Birnberg's words combined with Khan's anti-racist background help to explain Khan's approach to the Lawrence case. But there is another side to him worth evaluating - as much to dismiss snide innuendoes from the right as to examine why he was so successful in achieving the Macpherson inquiry.

Through his handling of the media, and his successful challenges to the system, Khan has proved himself a natural political animal. He has also taken steps to become a professional politician, and in the last general election stood for Arthur Scargill's Socialist Labour Party.

During the Lawrence case, the police keenly resented Khan's approach, and began to hint at sinister political motives. In an interview with the Daily Mail, an anonymous officer said: "At the beginning we were very close to the family and had a good rapport. But later we had to go through several representatives before we could speak to them . . . We believe that the family are being used as pawns in a far wider game. Our inquiries are, in fact, being hampered by these people."

The article was written on 10 May 1993, two days after a Youth Against Racism in Europe march for Stephen Lawrence had erupted into violence. In the event, Khan was instrumental in sending letters to distance the Lawrence family from the radical and violent black factions on the march. If the police hoped to divert attention from the damage that the Lawrence case was doing to their own image, they miscalculated badly. But still people ask: is Khan more politician than lawyer and, if so, should this be such a source of concern?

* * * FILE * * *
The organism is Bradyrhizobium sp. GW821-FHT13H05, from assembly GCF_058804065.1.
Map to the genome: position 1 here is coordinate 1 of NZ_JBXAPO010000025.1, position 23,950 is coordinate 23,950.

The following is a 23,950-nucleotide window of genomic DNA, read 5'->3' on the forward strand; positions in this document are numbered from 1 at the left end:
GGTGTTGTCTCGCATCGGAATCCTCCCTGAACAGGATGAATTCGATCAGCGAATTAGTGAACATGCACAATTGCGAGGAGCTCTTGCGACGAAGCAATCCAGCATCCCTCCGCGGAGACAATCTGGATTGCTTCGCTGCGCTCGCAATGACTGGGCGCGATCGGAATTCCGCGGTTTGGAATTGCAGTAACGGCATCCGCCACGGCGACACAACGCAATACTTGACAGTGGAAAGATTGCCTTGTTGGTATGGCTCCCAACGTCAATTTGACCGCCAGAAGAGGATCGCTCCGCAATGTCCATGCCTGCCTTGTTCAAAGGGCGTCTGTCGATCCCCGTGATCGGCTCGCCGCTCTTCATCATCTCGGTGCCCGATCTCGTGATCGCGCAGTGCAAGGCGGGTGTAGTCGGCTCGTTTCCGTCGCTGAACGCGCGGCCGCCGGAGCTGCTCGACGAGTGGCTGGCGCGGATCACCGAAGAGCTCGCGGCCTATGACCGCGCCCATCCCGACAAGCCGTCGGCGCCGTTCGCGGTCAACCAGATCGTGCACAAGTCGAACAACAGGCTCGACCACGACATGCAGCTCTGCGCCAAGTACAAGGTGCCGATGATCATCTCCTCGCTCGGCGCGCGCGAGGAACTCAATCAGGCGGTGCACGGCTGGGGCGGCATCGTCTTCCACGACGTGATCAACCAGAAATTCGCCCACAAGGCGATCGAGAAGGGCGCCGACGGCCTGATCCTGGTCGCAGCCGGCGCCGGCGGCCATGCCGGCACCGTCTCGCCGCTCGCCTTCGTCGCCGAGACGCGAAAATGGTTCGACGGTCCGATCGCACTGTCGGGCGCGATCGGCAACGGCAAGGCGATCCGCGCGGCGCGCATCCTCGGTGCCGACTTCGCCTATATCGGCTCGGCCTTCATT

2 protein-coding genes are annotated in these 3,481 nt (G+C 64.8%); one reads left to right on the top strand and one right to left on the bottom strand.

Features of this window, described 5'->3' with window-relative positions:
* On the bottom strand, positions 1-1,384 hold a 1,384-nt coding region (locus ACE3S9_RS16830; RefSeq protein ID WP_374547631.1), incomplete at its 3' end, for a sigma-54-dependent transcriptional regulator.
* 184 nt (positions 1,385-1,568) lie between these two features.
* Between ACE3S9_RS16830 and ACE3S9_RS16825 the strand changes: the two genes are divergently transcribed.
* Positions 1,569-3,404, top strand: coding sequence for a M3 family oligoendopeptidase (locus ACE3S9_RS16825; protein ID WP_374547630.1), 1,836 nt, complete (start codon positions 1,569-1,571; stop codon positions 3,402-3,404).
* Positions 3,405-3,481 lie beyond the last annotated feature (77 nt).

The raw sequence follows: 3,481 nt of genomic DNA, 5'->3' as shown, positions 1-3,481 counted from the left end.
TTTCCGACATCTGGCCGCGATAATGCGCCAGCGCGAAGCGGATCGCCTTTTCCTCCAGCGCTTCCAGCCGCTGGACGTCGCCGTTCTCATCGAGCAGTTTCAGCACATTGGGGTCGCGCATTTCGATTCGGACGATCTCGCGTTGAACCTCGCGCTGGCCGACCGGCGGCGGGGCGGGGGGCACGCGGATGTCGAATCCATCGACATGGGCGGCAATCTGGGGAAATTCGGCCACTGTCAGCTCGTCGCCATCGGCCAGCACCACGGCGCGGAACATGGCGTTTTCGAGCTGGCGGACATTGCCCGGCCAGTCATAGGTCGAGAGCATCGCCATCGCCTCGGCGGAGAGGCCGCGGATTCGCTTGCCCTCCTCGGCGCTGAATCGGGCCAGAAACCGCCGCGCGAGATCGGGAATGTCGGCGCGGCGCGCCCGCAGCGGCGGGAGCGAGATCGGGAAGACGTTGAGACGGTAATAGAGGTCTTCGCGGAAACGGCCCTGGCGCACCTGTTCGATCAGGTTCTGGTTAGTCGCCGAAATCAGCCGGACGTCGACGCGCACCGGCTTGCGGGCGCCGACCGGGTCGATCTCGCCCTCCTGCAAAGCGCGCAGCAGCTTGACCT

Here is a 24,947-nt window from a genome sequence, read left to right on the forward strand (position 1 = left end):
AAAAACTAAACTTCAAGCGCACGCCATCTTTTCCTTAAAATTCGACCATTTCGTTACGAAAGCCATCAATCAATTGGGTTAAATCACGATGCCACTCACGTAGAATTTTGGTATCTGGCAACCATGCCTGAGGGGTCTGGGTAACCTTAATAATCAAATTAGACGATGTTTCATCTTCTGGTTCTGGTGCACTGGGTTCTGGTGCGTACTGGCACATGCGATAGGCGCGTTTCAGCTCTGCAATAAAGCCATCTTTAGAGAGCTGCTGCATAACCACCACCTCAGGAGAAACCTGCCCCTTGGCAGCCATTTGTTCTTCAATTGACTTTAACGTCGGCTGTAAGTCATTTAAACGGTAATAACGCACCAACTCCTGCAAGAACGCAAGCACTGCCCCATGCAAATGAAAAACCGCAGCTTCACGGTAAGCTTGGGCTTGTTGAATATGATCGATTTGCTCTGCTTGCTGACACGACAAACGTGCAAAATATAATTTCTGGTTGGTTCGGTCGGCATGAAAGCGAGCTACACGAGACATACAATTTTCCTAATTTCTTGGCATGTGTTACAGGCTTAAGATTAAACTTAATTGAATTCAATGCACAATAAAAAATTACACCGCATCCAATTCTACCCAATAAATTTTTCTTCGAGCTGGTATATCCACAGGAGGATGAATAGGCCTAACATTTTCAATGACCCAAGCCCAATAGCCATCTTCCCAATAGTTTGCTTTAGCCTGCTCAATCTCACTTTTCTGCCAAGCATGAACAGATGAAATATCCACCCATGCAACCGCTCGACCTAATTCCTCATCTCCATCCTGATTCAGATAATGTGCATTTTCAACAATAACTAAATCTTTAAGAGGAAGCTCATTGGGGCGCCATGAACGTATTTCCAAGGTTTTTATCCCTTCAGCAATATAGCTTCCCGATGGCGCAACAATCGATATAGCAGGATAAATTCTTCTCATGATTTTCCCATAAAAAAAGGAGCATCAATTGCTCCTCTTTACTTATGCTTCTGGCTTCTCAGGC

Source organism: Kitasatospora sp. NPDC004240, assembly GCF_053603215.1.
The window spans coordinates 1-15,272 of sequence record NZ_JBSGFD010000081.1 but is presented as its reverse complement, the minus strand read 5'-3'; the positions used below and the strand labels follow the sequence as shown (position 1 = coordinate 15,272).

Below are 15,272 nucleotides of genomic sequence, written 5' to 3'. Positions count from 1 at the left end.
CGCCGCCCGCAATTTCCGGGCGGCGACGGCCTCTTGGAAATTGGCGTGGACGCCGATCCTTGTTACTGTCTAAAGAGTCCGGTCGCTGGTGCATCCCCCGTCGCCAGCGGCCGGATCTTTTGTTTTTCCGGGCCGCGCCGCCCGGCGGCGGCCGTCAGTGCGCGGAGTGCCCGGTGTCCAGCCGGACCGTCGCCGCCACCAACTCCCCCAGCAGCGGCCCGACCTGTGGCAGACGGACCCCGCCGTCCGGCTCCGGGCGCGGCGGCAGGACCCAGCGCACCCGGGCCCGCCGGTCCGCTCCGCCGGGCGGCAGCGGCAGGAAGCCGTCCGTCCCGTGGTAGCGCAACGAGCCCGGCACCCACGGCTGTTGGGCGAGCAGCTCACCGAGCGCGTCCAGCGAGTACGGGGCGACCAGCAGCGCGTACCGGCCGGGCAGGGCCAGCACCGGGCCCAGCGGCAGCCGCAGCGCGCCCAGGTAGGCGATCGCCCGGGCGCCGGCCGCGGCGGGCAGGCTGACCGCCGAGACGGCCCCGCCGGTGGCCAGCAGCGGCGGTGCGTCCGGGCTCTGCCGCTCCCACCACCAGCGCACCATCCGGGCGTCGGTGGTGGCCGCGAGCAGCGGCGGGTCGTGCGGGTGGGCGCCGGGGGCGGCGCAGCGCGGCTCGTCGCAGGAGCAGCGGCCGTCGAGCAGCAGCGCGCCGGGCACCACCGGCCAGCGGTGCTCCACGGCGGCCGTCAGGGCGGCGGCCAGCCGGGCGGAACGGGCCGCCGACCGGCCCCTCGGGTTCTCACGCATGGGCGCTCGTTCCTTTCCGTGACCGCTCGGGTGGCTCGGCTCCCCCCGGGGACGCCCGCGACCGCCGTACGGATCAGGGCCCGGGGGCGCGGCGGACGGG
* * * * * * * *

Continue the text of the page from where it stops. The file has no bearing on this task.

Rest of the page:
Michael Mansfield QC, the barrister on the Lawrence case, also faced criticisms of his left-wing tendencies. He does not belong to Scargill's party, but is a member of the London Socialist Alliance. He says: "The interesting thing is that if one was to turn the whole concept on its head, and we were members of a right-wing think-tank, would we be criticised in the same way? Why should something totally democratic, whether it's Arthur's party or the London Socialist Alliance, be sneered at? It all seems to be part of the 'reds under the beds' hysteria."

Brian Cathcart, who covered the inquiry for the NS and wrote the book The Case of Stephen Lawrence, argues that Khan showed how it was possible to fight racism from within the system and avoid militant action. He compares the Lawrence case to the Rolan Adams case, where the rabble-rousing American preacher Al Sharpton flew in from the US to lead a march in south-east London. "If you do that," he says, "you alienate the people whose support you need. Khan offers the alternative - at every stage in the Lawrence case, he was looking at legal remedies."

In other words, Khan's political outlook, far from being a negative factor, has given him the confidence to turn the law into a campaigning tool that has proved revolutionary. As the human-rights lawyer Raju Bhatt says: "I think the progress of the case speaks for itself. The inquiry was undoubtedly because the criminal process had been seen and had been shown to be failing." Attitudes within the legal system are changing only slowly but, without Khan, we wouldn't even be at the starting line. As Cathcart says: "I am convinced we are better off for having Imran Khan around."

This article first appeared in the 27 March 2000 issue of the New Statesman, The New Statesman Essay - How we have lost the joy of sex